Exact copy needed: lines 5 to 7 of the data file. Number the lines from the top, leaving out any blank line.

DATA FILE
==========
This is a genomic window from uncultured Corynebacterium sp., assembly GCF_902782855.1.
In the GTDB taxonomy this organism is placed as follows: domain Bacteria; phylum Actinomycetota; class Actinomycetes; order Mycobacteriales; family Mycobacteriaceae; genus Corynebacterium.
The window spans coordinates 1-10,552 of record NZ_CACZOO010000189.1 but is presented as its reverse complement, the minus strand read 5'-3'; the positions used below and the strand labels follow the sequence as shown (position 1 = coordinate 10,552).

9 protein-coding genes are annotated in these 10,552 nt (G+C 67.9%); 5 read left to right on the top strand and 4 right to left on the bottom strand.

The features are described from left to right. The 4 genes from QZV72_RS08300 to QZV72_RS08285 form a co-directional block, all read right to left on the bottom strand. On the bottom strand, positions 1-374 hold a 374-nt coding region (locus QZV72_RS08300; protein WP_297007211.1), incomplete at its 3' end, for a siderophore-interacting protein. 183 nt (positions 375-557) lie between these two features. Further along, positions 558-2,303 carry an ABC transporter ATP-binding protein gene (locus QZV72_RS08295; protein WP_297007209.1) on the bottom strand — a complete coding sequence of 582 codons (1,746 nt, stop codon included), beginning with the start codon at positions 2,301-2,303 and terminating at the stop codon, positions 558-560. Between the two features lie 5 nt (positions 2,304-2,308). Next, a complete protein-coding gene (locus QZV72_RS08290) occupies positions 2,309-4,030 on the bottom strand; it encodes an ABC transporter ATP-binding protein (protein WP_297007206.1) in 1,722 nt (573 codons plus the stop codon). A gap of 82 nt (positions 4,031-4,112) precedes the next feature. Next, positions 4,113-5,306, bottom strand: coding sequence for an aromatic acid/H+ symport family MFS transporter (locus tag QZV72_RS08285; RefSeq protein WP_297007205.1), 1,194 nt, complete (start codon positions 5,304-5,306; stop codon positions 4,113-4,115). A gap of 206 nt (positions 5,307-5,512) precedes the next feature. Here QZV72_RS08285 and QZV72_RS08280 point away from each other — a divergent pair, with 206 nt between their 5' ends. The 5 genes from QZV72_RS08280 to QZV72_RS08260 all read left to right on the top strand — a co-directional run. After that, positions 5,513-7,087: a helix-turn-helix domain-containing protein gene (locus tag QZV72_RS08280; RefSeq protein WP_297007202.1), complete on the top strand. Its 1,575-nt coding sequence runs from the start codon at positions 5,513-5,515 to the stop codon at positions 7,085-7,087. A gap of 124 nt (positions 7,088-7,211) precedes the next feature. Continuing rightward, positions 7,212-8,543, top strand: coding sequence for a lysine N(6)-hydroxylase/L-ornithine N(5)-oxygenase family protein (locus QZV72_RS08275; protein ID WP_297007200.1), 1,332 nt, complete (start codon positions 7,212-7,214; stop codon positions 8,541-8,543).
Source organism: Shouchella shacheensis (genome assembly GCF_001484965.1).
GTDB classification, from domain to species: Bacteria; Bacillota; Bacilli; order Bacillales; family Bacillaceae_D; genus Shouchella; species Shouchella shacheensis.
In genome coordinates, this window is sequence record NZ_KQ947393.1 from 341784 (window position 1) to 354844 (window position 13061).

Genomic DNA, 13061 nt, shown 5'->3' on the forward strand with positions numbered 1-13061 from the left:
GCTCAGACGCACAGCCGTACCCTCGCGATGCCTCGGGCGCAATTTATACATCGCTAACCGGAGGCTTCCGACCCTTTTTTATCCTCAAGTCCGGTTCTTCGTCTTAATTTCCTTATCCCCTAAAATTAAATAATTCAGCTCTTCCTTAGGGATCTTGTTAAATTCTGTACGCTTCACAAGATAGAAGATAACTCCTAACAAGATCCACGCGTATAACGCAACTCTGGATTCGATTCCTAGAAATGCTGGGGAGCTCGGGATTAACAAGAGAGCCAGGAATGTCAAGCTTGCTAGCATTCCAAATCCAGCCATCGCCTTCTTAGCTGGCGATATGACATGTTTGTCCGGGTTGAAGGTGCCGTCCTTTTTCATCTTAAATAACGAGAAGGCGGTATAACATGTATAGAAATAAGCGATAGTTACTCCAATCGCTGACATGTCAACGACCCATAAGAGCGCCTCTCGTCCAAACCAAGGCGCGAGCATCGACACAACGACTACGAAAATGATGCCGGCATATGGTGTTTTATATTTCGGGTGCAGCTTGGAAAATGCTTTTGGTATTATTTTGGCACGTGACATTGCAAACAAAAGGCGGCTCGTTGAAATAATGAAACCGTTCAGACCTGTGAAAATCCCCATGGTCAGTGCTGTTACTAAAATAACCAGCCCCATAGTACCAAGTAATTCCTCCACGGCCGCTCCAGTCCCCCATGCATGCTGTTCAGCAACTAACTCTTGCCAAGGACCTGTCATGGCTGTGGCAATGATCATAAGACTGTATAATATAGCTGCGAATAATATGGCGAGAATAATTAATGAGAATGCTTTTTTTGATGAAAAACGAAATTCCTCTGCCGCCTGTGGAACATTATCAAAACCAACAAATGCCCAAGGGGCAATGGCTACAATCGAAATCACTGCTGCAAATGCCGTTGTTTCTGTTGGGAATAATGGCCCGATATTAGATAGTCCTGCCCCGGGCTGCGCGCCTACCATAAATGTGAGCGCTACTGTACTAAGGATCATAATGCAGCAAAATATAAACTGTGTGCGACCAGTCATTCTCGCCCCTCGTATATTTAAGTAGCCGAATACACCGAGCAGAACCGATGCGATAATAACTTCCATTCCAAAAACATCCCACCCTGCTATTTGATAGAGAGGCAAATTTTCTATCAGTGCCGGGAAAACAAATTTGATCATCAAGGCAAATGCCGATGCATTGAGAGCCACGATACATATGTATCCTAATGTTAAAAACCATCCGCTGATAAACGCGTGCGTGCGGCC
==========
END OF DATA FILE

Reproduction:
The features are described from left to right. The 4 genes from QZV72_RS08300 to QZV72_RS08285 form a co-directional block, all read right to left on the bottom strand. On the bottom strand, positions 1-374 hold a 374-nt coding region (locus QZV72_RS08300; protein WP_297007211.1), incomplete at its 3' end, for a siderophore-interacting protein. 183 nt (positions 375-557) lie between these two features. Further along, positions 558-2,303 carry an ABC transporter ATP-binding protein gene (locus QZV72_RS08295; protein WP_297007209.1) on the bottom strand — a complete coding sequence of 582 codons (1,746 nt, stop codon included), beginning with the start codon at positions 2,301-2,303 and terminating at the stop codon, positions 558-560. Between the two features lie 5 nt (positions 2,304-2,308). Next, a complete protein-coding gene (locus QZV72_RS08290) occupies positions 2,309-4,030 on the bottom strand; it encodes an ABC transporter ATP-binding protein (protein WP_297007206.1) in 1,722 nt (573 codons plus the stop codon). A gap of 82 nt (positions 4,031-4,112) precedes the next feature. Next, positions 4,113-5,306, bottom strand: coding sequence for an aromatic acid/H+ symport family MFS transporter (locus tag QZV72_RS08285; RefSeq protein WP_297007205.1), 1,194 nt, complete (start codon positions 5,304-5,306; stop codon positions 4,113-4,115). A gap of 206 nt (positions 5,307-5,512) precedes the next feature. Here QZV72_RS08285 and QZV72_RS08280 point away from each other — a divergent pair, with 206 nt between their 5' ends. The 5 genes from QZV72_RS08280 to QZV72_RS08260 all read left to right on the top strand — a co-directional run. After that, positions 5,513-7,087: a helix-turn-helix domain-containing protein gene (locus tag QZV72_RS08280; RefSeq protein WP_297007202.1), complete on the top strand. Its 1,575-nt coding sequence runs from the start codon at positions 5,513-5,515 to the stop codon at positions 7,085-7,087. A gap of 124 nt (positions 7,088-7,211) precedes the next feature. Continuing rightward, positions 7,212-8,543, top strand: coding sequence for a lysine N(6)-hydroxylase/L-ornithine N(5)-oxygenase family protein (locus QZV72_RS08275; protein ID WP_297007200.1), 1,332 nt, complete (start codon positions 7,212-7,214; stop codon positions 8,541-8,543).
Source organism: Shouchella shacheensis (genome assembly GCF_001484965.1).
GTDB classification, from domain to species: Bacteria; Bacillota; Bacilli; order Bacillales; family Bacillaceae_D; genus Shouchella; species Shouchella shacheensis.